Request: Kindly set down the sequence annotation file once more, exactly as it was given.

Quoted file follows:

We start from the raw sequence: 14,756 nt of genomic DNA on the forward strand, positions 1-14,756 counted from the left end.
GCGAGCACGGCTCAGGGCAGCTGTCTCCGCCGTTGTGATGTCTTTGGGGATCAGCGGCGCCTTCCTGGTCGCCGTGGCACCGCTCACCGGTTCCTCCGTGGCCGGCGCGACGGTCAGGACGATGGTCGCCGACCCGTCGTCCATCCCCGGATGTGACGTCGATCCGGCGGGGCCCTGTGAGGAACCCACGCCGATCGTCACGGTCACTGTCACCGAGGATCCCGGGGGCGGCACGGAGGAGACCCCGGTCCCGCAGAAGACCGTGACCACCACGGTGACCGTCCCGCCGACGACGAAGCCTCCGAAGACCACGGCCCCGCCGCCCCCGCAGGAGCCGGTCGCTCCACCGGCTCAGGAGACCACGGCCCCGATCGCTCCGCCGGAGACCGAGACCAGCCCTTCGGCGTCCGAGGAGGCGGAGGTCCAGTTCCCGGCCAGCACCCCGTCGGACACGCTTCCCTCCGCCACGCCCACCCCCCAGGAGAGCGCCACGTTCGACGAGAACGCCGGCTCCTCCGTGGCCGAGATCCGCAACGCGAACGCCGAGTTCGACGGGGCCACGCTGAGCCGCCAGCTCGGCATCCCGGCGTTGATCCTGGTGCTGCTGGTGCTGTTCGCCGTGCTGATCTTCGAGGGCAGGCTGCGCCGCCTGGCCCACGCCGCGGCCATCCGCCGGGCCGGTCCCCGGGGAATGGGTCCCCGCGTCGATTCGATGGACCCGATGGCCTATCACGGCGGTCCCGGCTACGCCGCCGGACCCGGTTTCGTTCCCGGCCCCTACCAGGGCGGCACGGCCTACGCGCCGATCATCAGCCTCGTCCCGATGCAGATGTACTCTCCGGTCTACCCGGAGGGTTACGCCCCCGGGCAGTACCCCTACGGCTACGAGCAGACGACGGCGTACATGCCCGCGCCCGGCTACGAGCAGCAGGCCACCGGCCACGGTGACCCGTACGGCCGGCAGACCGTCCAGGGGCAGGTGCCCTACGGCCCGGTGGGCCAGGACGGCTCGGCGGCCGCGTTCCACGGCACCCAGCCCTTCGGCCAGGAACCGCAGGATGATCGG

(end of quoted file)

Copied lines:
We start from the raw sequence: 14,756 nt of genomic DNA on the forward strand, positions 1-14,756 counted from the left end.
GCGAGCACGGCTCAGGGCAGCTGTCTCCGCCGTTGTGATGTCTTTGGGGATCAGCGGCGCCTTCCTGGTCGCCGTGGCACCGCTCACCGGTTCCTCCGTGGCCGGCGCGACGGTCAGGACGATGGTCGCCGACCCGTCGTCCATCCCCGGATGTGACGTCGATCCGGCGGGGCCCTGTGAGGAACCCACGCCGATCGTCACGGTCACTGTCACCGAGGATCCCGGGGGCGGCACGGAGGAGACCCCGGTCCCGCAGAAGACCGTGACCACCACGGTGACCGTCCCGCCGACGACGAAGCCTCCGAAGACCACGGCCCCGCCGCCCCCGCAGGAGCCGGTCGCTCCACCGGCTCAGGAGACCACGGCCCCGATCGCTCCGCCGGAGACCGAGACCAGCCCTTCGGCGTCCGAGGAGGCGGAGGTCCAGTTCCCGGCCAGCACCCCGTCGGACACGCTTCCCTCCGCCACGCCCACCCCCCAGGAGAGCGCCACGTTCGACGAGAACGCCGGCTCCTCCGTGGCCGAGATCCGCAACGCGAACGCCGAGTTCGACGGGGCCACGCTGAGCCGCCAGCTCGGCATCCCGGCGTTGATCCTGGTGCTGCTGGTGCTGTTCGCCGTGCTGATCTTCGAGGGCAGGCTGCGCCGCCTGGCCCACGCCGCGGCCATCCGCCGGGCCGGTCCCCGGGGAATGGGTCCCCGCGTCGATTCGATGGACCCGATGGCCTATCACGGCGGTCCCGGCTACGCCGCCGGACCCGGTTTCGTTCCCGGCCCCTACCAGGGCGGCACGGCCTACGCGCCGATCATCAGCCTCGTCCCGATGCAGATGTACTCTCCGGTCTACCCGGAGGGTTACGCCCCCGGGCAGTACCCCTACGGCTACGAGCAGACGACGGCGTACATGCCCGCGCCCGGCTACGAGCAGCAGGCCACCGGCCACGGTGACCCGTACGGCCGGCAGACCGTCCAGGGGCAGGTGCCCTACGGCCCGGTGGGCCAGGACGGCTCGGCGGCCGCGTTCCACGGCACCCAGCCCTTCGGCCAGGAACCGCAGGATGATCGG